In this next session of Alt Screen: Of Animalia, join us for the screening of My Leftover Ladies followed by a post-screening discussion with Associate Professor Paulin Tay Straughan, Faculty of Arts and Social Sciences, National University of Singapore.
**This film is rated NC16 with some Mature Content.
Valid photo ID must be presented for verification of admission.
Admission is free with registration.
The daily lives of four Taiwanese individuals perceived as the ’leftover ladies’ – single women well past the conventional marrying age, are captured on film by their mutual friend (Director Chou). In the documentary, the women describe the quality and state of their lives, and debate the tense disquiet that appears to come along with being single.
The film competed in the 2015 Les Ecrans de Chine in France and 2016 Taiwan’s Golden Harvest Awards for Outstanding Documentary.
About the guest speaker
Associate Professor Paulin Tay Straughan is Vice-Dean of International Relations and Special Duties at Faculty of Arts and Social Science, NUS. Her research interests are in family and medical sociology. She is the Principal Investigator of the project Successful Ageing in Singapore, Seoul and Shanghai. She was the Principal Consultant on Marriage and Parenthood 2012, commissioned by the National Population and Talent Division.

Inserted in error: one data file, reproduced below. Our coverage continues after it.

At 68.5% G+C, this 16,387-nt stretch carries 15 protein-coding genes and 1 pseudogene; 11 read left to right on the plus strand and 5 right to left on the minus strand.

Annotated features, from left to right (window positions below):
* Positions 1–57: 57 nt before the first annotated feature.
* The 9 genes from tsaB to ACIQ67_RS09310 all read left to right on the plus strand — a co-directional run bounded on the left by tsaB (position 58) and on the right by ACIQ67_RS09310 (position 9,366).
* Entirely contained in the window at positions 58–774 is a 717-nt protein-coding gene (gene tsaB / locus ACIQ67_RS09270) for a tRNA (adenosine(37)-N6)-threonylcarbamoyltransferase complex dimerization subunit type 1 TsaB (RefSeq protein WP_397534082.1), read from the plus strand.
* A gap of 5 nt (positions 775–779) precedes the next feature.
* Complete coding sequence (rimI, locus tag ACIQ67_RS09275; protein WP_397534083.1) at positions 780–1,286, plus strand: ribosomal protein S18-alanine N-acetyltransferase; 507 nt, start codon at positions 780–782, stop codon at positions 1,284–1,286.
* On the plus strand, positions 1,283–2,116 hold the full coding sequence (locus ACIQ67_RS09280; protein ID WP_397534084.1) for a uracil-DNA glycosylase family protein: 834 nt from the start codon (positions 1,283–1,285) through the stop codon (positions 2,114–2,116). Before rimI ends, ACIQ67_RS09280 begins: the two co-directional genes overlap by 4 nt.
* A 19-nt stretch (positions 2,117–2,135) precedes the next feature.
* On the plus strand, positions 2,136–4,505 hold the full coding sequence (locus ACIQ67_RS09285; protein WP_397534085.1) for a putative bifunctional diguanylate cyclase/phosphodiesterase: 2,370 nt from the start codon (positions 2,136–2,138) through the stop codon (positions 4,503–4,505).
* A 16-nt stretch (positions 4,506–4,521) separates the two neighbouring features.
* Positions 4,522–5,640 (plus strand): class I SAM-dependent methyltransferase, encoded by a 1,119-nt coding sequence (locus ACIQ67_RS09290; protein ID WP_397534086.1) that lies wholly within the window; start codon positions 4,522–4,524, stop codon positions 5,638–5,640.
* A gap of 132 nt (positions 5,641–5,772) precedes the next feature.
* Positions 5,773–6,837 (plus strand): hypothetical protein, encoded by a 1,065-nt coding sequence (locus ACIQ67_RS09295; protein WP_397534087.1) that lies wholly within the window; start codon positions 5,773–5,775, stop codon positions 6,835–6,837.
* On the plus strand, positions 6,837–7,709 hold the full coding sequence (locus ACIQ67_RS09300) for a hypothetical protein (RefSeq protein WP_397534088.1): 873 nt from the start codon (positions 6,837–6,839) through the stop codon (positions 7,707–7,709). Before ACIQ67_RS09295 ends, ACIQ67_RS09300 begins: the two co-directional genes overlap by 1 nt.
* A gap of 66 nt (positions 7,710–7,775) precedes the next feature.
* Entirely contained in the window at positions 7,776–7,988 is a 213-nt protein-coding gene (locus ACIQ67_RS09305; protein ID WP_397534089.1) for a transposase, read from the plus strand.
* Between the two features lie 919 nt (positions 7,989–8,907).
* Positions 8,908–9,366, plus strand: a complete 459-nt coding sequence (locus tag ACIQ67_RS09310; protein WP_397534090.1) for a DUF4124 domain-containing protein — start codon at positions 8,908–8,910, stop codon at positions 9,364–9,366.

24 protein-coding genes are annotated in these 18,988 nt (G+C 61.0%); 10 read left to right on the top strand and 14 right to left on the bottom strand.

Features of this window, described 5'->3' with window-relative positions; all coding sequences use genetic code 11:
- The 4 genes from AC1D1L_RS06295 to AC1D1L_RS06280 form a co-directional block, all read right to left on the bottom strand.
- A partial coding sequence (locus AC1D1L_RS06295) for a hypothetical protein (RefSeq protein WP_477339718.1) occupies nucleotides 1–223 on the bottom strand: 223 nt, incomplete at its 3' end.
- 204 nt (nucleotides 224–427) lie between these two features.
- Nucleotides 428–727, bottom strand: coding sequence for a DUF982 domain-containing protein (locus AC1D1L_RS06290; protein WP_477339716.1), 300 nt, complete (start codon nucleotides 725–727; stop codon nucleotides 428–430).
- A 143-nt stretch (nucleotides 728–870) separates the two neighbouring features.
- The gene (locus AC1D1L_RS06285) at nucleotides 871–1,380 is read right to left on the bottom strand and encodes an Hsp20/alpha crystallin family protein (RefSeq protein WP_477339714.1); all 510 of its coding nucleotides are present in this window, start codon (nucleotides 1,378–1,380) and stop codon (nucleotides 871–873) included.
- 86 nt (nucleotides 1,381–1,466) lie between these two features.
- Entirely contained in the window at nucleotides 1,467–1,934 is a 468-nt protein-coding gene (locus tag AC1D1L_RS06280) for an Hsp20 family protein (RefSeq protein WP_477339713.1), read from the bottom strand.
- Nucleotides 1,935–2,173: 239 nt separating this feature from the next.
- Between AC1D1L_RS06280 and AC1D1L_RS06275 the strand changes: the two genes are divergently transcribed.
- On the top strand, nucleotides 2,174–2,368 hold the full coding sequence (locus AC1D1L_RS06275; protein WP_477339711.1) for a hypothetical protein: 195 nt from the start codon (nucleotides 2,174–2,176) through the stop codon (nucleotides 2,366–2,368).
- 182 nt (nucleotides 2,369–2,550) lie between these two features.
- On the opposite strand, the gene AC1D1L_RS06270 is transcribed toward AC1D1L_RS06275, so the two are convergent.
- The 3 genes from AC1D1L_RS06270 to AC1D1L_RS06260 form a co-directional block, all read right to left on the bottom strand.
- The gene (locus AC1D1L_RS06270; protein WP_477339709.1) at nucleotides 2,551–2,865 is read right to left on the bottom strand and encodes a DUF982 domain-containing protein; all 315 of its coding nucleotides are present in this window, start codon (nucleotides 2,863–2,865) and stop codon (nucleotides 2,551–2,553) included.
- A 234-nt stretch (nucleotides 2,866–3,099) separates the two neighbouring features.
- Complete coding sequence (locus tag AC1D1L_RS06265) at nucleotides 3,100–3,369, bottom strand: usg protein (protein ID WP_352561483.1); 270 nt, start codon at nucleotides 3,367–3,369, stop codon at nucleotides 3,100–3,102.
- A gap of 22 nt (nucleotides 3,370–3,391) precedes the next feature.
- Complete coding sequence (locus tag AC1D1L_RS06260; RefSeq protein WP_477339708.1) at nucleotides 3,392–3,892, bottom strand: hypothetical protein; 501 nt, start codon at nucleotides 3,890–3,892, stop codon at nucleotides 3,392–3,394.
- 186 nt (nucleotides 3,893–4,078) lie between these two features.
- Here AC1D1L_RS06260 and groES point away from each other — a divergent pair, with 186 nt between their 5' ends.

Dr Straughan teaches Medical Sociology, Sociology of the Family and Data Analysis in Social Research, and runs a popular seminar, “Love Actually – the Social Construction of Romantic Love”. She has garnered many teaching awards and is on the NUS Annual Teaching Excellence Award Honour Roll.
As Nominated Member of Parliament (2009–2011), Dr Straughan argued for work-life balance and a pro-family social environment. She is a board member in the Council for 3rd Age, a member of the Community Silver Trust, and chairs the Accreditation Council for Local Dating Industry (Social Development Network).
She is happily married with two sons.
About Alt Screen
Alt Screen: Of Animalia is a film series showcasing Asian cinematic stories that examine the complex interactions between people and their relationship with animals (or other people). These stories capture the biological, animalistic instincts of modern man, and enable an understanding of humanity.
The National Library Singapore
Asian Film Archive